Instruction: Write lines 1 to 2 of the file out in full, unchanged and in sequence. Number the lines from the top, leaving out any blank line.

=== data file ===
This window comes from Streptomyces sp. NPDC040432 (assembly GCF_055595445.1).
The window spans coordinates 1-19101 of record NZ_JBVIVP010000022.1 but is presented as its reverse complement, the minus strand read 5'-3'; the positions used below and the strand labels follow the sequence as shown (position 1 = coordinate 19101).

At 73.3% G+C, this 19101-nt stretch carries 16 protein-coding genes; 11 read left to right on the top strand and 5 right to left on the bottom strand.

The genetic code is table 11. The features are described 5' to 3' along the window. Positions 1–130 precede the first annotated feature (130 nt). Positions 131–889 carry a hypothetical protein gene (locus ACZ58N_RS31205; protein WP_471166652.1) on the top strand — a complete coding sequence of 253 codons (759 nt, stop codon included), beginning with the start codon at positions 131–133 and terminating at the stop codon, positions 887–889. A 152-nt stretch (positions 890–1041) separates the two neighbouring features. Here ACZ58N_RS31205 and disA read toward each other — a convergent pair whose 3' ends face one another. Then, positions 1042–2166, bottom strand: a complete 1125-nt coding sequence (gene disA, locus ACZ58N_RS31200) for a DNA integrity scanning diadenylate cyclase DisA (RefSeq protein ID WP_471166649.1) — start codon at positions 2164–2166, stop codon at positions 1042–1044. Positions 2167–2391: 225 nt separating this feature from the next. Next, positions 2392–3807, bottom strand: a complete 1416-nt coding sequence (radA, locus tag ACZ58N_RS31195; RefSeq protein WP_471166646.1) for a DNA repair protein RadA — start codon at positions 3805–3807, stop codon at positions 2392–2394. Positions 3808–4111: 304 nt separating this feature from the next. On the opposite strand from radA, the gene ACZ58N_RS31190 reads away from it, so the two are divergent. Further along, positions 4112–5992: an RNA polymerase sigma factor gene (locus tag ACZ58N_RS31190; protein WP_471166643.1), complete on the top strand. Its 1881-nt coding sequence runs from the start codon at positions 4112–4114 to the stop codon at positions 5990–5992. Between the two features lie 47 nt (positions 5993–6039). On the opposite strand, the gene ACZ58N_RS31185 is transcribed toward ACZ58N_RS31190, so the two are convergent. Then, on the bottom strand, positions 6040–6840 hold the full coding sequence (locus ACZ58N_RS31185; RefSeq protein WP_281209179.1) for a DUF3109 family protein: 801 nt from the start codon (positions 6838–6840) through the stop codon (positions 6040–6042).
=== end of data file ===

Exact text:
This window comes from Streptomyces sp. NPDC040432 (assembly GCF_055595445.1).
The window spans coordinates 1-19101 of record NZ_JBVIVP010000022.1 but is presented as its reverse complement, the minus strand read 5'-3'; the positions used below and the strand labels follow the sequence as shown (position 1 = coordinate 19101).